WHAT SHOULD I BE DOING INSTEAD OF THIS?
 
March 5th, 2013 By German Lopez | News | Posted In: News, Immigration, Budget, Economy, Privatization, Parking

Morning News and Stuff

Senators push immigrant policy, JobsOhio gets funding, parking plan passes committee

news1_licensesIllustration: Julie Hill

Two Ohio senators, including Senate Minority Leader Eric Kearney of Cincinnati, are pushing a bill that will require the state’s Bureau of Motor Vehicles to grant driver’s licenses to the children of illegal immigrants. The senators claim state BMV offices are inconsistently applying President Barack Obama’s Deferred Action for Childhood Arrivals program, which allows the children of illegal immigrants to remain in the country without fear of prosecution, but the Ohio Department of Public Safety says the issue is still under review. CityBeat originally broke the story after hearing of Ever Portillo’s experiences at a Columbus BMV office here, and a follow-up story covered the internal conflict at the BMV over the issue here.

Ohio officials have said the state has only put $1 million toward JobsOhio, but records recently acquired by The Columbus Dispatch show $5.3 million in funding has been directed to the program so far, and the public investment could be as high as $9 million. State officials said the funding is necessary because constitutional challenges, which the Ohio Supreme Court recently agreed to take up, have held up the program’s original source of funding — state liquor profits. JobsOhio is a nonprofit company established with the support of Gov. John Kasich that’s meant to attract investment and bring jobs to the state. Kasich says he wants to replace the Ohio Department of Development with the nonprofit company in the future.

City Council’s Budget and Finance Committee approved a plan to lease Cincinnati’s parking assets to the Port of Greater Cincinnati Development Authority in a 4-3 vote yesterday, but the plan will require five votes to become law in a final City Council vote tomorrow.

The plan, which CityBeat previously covered, would lease the city’s parking assets to fund development projects, including a 30-story tower and a downtown grocery store, and help balance the deficit. The deal would produce a $92 million upfront payment, and the city projects that additional annual installments would generate more than $263 million throughout the lease’s duration. Critics are worried the city will give up too much control of its parking assets as part of the deal, and concerns about the city’s long-term deficits remain. The alternatives — plans B, C and S — would fix structural deficit problems, while the budget only helps balance the deficit for the next two fiscal years.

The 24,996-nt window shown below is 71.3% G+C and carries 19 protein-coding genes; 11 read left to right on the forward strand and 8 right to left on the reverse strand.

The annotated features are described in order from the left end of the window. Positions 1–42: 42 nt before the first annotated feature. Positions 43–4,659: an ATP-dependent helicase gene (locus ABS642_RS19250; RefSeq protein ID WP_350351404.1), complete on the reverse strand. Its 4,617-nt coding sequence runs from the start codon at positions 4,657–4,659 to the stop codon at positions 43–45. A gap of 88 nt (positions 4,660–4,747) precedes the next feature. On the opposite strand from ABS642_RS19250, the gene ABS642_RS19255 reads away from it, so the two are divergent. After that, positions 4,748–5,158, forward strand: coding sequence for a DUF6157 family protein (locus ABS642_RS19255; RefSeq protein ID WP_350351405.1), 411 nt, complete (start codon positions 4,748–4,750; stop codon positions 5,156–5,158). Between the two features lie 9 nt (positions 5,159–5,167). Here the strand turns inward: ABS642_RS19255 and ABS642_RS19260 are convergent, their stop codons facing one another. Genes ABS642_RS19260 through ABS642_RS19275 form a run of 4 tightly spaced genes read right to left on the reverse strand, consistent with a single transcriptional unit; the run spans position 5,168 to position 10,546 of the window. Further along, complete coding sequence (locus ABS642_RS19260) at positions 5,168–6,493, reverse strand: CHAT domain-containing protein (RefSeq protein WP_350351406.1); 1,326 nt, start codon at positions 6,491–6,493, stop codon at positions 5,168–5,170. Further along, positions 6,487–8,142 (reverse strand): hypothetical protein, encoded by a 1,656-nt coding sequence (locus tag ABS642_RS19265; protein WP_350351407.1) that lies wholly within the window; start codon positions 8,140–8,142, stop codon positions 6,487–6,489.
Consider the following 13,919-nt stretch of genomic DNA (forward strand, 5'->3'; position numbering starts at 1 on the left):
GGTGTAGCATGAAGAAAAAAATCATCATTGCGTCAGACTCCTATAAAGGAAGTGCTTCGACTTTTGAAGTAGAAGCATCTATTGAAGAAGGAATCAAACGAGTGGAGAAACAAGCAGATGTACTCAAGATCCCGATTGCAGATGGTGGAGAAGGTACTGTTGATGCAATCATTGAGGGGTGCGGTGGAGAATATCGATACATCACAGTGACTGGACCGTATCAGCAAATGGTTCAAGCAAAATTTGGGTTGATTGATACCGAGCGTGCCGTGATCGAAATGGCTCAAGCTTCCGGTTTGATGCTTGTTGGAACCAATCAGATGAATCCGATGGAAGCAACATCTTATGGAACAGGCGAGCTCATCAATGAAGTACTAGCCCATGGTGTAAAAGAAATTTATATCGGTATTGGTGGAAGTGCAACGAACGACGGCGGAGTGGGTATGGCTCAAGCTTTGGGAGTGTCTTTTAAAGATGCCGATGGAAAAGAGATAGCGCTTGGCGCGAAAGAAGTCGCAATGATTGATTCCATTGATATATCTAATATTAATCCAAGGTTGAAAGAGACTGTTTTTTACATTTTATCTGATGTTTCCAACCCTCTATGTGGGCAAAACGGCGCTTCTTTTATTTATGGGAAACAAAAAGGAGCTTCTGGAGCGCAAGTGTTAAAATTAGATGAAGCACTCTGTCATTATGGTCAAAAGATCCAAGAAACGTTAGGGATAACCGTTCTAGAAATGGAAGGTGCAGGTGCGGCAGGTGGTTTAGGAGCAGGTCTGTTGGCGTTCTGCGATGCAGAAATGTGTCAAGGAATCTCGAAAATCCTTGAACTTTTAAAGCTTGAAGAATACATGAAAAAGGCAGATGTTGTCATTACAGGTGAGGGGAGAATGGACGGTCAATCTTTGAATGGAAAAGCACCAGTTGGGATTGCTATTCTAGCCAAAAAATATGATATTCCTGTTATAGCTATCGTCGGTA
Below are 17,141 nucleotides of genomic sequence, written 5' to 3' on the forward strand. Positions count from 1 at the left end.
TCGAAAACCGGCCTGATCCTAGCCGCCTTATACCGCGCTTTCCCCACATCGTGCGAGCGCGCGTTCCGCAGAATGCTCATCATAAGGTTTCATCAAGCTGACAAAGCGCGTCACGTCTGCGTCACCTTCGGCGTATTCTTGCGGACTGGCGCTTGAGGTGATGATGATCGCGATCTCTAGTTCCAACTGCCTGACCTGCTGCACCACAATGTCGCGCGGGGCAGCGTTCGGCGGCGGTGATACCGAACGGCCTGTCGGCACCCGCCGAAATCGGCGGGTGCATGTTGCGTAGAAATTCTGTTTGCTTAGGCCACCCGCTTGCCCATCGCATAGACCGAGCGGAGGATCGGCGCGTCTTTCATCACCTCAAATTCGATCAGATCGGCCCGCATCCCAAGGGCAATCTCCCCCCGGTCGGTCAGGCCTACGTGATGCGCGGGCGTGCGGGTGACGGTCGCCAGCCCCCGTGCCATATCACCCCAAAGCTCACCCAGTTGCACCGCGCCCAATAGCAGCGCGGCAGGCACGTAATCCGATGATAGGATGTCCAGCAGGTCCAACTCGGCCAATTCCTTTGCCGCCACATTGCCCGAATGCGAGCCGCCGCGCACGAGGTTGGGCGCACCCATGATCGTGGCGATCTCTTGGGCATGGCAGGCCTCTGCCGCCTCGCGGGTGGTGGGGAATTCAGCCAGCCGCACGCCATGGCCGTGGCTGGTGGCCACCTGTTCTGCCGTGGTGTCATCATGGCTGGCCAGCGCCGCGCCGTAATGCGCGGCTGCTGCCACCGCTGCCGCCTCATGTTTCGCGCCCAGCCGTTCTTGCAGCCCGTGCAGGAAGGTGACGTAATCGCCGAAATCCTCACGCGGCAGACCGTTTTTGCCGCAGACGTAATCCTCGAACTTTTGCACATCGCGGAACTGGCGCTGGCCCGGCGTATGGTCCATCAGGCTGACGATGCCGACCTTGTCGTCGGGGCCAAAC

The company that will operate Cincinnati’s parking meters if the parking deal is approved by City Council had problems in the past, according to a tip received by multiple news outlets from Tabitha Woodruff, an advocate at Ohio Public Interest Research Group. The issues surfaced years before Affiliated Computer Services (ACS) was bought by Xerox in 2010, and Xerox now denies any wrongdoing. One of the issues is a 2007 audit, which found ACS mismanaged parking meters in Washington, D.C. Kevin Lightfoot, a spokesperson at Xerox, says the audit was based on “faulty information,” and a lot of the problems found were because the auditor improperly read parking meter screen displays.

An approved commitment by the Hamilton County Transportation Improvement District (HCTID) may ensure a rail service is ready for Cincinnati in time for the 2015 Major League Baseball All-Star Game. Hamilton County Commissioner Todd Portune is pushing for local and state governments to break down any barriers for Oasis Rail Transit, which will carry passengers from Downtown to Milford.

The Ohio Board of Education will decide between two candidates for state superintendent next week: acting Superintendent of Public Instruction Michael Sawyers or Dick Ross, Gov. John Kasich’s top education adviser.

After years of development and anticipation, Cincinnati’s Horseshoe Casino opened yesterday. The casino comes with the promise of jobs and economic development, but it also poses the risk of crime, bankruptcy and even suicide. State and local legislators are also looking forward to extra government revenue from the casino, even though casino revenue around the state has fallen short of projections. For Over-the-Rhine residents, the grand opening, which culminated in a fireworks display, was sort of like being in the middle of a thunderstorm.

Livability.com named Cincinnati the No. 10 spring break destination because of the Cincinnati Zoo, Botanical Garden, IKEA, Cincinnati Art Museum, the 21c Museum Hotel, Newport Aquarium and the Clifton Cultural Arts Center, among other places and family-friendly activities.

Science doesn’t want pregnant women to be capable of anything.

Here are two pictures of Venus from Saturn’s view.

 
 
 
 
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